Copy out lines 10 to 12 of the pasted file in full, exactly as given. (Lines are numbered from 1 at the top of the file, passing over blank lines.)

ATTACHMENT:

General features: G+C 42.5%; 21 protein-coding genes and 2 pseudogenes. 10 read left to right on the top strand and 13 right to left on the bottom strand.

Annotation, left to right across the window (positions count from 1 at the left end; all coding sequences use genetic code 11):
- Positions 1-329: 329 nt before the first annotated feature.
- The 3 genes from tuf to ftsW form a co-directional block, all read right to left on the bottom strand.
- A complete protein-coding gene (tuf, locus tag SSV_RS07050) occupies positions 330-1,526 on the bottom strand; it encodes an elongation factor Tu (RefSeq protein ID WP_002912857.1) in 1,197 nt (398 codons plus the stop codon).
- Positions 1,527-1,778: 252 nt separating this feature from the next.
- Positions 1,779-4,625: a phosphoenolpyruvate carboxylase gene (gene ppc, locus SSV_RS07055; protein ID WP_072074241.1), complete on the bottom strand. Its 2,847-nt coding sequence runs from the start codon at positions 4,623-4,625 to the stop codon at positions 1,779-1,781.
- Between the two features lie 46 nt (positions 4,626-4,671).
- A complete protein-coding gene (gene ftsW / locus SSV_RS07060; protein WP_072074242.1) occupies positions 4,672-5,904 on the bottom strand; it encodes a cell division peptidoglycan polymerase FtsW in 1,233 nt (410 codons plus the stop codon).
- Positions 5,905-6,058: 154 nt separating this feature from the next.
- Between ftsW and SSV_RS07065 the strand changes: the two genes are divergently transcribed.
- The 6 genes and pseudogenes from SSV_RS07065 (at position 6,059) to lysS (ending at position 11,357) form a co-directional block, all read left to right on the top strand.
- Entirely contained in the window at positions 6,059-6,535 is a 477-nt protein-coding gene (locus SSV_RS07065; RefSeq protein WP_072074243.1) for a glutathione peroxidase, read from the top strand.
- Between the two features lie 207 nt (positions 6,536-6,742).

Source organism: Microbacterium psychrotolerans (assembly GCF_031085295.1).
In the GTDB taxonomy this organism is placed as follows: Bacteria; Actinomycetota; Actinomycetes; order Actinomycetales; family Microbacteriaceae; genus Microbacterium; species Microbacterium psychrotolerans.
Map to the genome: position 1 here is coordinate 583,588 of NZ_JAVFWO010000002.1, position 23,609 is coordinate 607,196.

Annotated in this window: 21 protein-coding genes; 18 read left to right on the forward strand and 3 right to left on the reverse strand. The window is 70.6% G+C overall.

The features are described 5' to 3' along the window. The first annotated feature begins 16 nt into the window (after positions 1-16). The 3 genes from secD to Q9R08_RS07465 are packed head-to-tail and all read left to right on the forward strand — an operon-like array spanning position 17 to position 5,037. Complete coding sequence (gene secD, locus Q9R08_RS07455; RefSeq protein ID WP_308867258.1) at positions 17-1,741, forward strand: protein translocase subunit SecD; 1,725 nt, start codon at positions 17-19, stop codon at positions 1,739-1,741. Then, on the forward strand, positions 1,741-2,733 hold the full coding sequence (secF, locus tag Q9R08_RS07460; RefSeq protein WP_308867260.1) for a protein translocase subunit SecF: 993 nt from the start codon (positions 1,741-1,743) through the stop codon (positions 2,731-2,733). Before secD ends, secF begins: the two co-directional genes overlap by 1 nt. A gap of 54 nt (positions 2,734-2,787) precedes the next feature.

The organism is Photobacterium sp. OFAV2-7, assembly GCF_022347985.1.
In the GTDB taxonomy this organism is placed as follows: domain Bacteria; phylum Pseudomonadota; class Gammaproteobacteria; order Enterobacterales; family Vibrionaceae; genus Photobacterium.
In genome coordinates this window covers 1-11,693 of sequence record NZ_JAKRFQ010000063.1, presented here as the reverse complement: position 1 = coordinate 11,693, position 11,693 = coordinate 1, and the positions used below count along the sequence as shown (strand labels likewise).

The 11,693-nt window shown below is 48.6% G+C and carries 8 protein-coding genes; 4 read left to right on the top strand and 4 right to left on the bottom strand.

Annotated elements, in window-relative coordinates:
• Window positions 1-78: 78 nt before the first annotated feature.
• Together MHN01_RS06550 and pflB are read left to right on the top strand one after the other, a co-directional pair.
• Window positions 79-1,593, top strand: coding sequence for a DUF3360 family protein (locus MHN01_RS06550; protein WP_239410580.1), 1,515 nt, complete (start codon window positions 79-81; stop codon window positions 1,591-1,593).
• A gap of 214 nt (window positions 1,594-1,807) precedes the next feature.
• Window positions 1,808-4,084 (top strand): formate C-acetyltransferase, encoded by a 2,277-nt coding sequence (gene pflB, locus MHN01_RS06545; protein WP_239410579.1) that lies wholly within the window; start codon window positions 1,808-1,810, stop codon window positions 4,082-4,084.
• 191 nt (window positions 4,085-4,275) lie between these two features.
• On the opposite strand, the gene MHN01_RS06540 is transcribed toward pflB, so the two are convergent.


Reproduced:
- Positions 5,905-6,058: 154 nt separating this feature from the next.
- Between ftsW and SSV_RS07065 the strand changes: the two genes are divergently transcribed.
- The 6 genes and pseudogenes from SSV_RS07065 (at position 6,059) to lysS (ending at position 11,357) form a co-directional block, all read left to right on the top strand.